Aneurysm Of Heart

Aneurysm of the heart is a relatively serious condition that can be described as a bulge and convexity of cardiac wall, usually in the area of heart chamber. In this location heart wall is weakened and is more easily susceptible to sudden perforation with fatal consequences.


Ventricular aneurysm is a common complication of extensive myocardial infarction. By larger infarction, the damaged part of cardiac wall may loose its integrity and strength and because of continuous power of blood pressure it begins to bulge out.


These aneurysms are often asymptomatic but their complications may have very serious manifests. In the cavity of an aneurysm a blood clot may form. Such blood clot can break off and float out as a so-called embolus. It travels out of the heart through blood vessels to a distant organ where it obstructs small blood vessels (the typical result is an ischemic stroke when this happens in brain arteries). The second and perhaps more serious complication is a rupture of the weakened aneurysm wall and blood spillage into the pericardial sac. In such case the pericardium quickly fills with blood that prevents heart in pumping motion (so called cardiac tamponade). The heart acutely fails and affected person dies immediately.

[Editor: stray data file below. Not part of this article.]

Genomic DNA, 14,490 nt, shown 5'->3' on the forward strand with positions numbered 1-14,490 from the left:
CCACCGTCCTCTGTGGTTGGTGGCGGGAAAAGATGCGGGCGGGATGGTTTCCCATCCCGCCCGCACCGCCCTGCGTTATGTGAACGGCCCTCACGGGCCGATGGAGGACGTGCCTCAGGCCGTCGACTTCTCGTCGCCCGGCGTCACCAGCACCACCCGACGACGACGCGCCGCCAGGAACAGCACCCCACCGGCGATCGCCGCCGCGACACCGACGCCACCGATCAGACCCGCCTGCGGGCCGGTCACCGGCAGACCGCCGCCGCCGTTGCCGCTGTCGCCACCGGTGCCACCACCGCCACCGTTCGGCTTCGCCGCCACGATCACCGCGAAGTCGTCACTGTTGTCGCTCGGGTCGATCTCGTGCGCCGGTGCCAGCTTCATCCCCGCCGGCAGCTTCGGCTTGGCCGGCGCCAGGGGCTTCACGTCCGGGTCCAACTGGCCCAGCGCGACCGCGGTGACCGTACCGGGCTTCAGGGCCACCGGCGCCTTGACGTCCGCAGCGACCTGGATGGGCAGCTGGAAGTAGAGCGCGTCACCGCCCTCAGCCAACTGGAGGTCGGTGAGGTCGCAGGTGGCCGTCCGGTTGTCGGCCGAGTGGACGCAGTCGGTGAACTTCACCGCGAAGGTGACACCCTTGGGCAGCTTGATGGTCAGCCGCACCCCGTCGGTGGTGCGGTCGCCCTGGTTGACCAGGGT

There may be a suspicion when finding some ECG changes (ST elevations mimicking acute myocardial infarction) but final and precise confirmation is proven by echocardiography when the aneurysm sac is directly seen. A large bulge of aneurysm can be also diagnosed from a change in the shape of a heart shadow on chest X-ray.


Small aneurysms need to be regularly checked by echocardiography and the patient may be administered some anticoagulants to prevent a formation of blood clots in the aneurysm’s bulge. The only permanent solution of aneurysm treatment is a surgical removal. It must be however noted that it is a difficult and risky cardiac surgery during which the aneurysm is removed and the heart wall reconstructed.

Jiri Stefanek, MD  Author of texts: Jiri Stefanek, MD
 Sources: basic text sources